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English

Solidarity with Refugees Has a New Blueprint

In recent years, responsibility-sharing – the foundation of the modern international system for protecting refugees – is replaced by responsibility-shifting, usually onto countries that are least able to cope. The Global Compact on Refugees could be the key to changing this.

GENEVA – At the cusp of a new decade, the world remains gripped by multiple refugee crises. Yet, so far, the international response has been piecemeal and unbalanced, with poor and middle-income countries shouldering the lion’s share of responsibility.

Venezuela is beset by a severe political and humanitarian crisis, and gang violence and abuse are rampant in parts of Central America. Syria, South Sudan, and the Central African Republic are embroiled in violent conflicts, while the people of Afghanistan and Somalia have endured decades-long crises. In Myanmar, a revival of the decades-long repression of the Rohingya has displaced hundreds of thousands. Add to that extreme poverty and climate-related pressures – in Africa’s Sahel region and elsewhere – and it is little wonder why the number of displaced people has been rising fast.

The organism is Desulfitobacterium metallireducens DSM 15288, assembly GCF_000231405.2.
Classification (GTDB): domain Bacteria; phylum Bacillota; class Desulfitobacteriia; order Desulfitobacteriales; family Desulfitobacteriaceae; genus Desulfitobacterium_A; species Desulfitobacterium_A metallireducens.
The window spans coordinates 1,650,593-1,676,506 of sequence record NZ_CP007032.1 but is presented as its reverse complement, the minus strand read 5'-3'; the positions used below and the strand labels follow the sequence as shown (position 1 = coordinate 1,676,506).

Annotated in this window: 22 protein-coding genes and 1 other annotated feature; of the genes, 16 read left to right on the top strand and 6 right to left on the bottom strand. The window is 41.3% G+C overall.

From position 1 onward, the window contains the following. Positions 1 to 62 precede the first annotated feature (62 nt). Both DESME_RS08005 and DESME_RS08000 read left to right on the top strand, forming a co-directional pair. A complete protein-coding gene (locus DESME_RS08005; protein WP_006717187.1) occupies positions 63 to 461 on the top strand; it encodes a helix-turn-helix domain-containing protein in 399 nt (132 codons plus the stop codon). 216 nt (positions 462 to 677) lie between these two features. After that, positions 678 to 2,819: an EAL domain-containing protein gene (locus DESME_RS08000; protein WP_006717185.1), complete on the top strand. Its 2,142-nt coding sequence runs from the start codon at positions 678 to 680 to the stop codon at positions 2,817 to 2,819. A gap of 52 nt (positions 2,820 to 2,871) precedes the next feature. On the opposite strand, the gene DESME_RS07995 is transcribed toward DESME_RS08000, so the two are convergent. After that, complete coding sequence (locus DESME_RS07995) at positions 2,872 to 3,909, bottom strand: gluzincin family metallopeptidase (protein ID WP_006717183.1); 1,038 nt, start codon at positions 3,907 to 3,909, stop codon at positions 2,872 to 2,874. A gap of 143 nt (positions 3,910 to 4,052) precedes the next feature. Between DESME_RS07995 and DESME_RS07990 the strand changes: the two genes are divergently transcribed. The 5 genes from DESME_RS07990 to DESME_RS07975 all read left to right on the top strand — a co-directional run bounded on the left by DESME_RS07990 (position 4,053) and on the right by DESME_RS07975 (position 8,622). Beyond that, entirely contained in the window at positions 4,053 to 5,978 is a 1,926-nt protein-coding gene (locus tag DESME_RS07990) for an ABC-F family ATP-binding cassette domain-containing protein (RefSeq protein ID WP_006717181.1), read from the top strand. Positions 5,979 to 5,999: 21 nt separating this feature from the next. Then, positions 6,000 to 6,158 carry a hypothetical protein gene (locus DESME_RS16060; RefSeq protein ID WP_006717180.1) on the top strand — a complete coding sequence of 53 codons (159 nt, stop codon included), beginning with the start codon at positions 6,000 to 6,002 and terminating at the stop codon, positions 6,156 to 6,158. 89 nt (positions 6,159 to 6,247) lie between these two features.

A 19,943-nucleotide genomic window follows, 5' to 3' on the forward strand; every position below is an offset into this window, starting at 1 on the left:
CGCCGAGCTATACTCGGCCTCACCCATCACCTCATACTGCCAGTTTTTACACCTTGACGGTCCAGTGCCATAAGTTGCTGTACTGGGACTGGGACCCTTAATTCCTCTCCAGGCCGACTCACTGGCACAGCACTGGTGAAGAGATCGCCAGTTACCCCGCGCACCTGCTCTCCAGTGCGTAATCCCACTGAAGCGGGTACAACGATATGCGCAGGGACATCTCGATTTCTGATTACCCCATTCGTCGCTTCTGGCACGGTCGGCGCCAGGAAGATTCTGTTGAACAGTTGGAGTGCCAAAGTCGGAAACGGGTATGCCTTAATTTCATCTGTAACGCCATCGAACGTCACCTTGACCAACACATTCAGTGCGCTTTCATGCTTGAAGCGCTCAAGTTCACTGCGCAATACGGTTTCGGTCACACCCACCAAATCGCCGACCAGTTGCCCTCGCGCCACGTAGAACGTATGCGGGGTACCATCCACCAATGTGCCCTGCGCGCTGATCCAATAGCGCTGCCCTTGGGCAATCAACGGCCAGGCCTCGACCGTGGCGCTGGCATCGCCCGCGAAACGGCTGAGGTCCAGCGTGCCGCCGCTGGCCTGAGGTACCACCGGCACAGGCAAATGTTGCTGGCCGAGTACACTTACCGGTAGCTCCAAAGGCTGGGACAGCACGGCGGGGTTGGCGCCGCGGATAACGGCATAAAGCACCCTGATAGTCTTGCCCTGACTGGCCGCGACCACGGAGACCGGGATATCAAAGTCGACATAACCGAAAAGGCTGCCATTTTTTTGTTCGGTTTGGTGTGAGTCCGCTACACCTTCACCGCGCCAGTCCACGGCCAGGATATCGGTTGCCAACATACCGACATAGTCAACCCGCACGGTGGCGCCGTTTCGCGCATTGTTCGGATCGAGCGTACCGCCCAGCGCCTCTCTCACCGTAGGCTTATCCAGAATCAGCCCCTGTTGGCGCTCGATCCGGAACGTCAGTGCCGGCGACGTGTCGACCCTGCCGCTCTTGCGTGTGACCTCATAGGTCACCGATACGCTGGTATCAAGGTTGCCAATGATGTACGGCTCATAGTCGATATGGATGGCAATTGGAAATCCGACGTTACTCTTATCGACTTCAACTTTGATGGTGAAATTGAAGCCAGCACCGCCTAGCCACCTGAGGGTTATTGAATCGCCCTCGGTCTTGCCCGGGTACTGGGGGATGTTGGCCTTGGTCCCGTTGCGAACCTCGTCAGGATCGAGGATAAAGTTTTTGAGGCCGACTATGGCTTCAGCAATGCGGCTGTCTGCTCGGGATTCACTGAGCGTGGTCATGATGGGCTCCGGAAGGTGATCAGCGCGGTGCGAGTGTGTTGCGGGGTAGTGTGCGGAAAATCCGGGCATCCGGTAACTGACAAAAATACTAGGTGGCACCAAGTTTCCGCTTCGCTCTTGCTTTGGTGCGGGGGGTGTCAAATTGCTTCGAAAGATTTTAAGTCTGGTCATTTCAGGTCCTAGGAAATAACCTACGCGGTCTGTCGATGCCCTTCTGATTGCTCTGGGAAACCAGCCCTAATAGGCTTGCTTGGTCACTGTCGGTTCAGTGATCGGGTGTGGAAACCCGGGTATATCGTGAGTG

Today, there are close to 26 million refugees and 41 million internally displaced people. Some have been uprooted for months, others for years or even lifetimes. They are on every continent, often in regions that are particularly vulnerable to climate change. They can be found in rural villages and, more commonly, in or near cities. (Reflecting the broader urbanization trend, 61% of refugees live in urban areas.)

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